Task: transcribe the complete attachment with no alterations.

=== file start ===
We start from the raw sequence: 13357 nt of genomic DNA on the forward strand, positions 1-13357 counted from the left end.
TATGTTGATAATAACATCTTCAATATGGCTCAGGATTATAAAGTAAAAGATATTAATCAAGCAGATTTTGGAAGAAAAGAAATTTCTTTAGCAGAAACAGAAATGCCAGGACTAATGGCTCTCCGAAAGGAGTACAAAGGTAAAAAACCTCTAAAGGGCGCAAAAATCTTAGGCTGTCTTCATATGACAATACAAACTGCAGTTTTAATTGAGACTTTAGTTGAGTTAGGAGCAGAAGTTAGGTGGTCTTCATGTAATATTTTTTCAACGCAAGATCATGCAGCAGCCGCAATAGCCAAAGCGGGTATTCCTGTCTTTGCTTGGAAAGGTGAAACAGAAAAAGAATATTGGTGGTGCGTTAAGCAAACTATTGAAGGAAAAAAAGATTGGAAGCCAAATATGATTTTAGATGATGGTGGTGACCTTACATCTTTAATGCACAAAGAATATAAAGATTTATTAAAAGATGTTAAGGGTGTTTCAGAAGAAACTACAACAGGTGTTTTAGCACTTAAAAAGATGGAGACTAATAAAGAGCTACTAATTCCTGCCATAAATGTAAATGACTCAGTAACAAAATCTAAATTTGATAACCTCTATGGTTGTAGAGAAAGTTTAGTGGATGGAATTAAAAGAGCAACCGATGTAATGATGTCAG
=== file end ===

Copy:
We start from the raw sequence: 13357 nt of genomic DNA on the forward strand, positions 1-13357 counted from the left end.
TATGTTGATAATAACATCTTCAATATGGCTCAGGATTATAAAGTAAAAGATATTAATCAAGCAGATTTTGGAAGAAAAGAAATTTCTTTAGCAGAAACAGAAATGCCAGGACTAATGGCTCTCCGAAAGGAGTACAAAGGTAAAAAACCTCTAAAGGGCGCAAAAATCTTAGGCTGTCTTCATATGACAATACAAACTGCAGTTTTAATTGAGACTTTAGTTGAGTTAGGAGCAGAAGTTAGGTGGTCTTCATGTAATATTTTTTCAACGCAAGATCATGCAGCAGCCGCAATAGCCAAAGCGGGTATTCCTGTCTTTGCTTGGAAAGGTGAAACAGAAAAAGAATATTGGTGGTGCGTTAAGCAAACTATTGAAGGAAAAAAAGATTGGAAGCCAAATATGATTTTAGATGATGGTGGTGACCTTACATCTTTAATGCACAAAGAATATAAAGATTTATTAAAAGATGTTAAGGGTGTTTCAGAAGAAACTACAACAGGTGTTTTAGCACTTAAAAAGATGGAGACTAATAAAGAGCTACTAATTCCTGCCATAAATGTAAATGACTCAGTAACAAAATCTAAATTTGATAACCTCTATGGTTGTAGAGAAAGTTTAGTGGATGGAATTAAAAGAGCAACCGATGTAATGATGTCAG